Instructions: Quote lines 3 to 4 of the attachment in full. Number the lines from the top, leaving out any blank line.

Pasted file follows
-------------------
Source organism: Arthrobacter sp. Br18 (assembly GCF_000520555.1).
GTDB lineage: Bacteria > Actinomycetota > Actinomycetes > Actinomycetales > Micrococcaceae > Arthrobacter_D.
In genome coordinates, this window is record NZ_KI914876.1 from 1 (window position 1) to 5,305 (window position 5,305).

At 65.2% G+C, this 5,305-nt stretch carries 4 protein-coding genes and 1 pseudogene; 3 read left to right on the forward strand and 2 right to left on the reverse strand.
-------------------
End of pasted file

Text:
In genome coordinates, this window is record NZ_KI914876.1 from 1 (window position 1) to 5,305 (window position 5,305).

At 65.2% G+C, this 5,305-nt stretch carries 4 protein-coding genes and 1 pseudogene; 3 read left to right on the forward strand and 2 right to left on the reverse strand.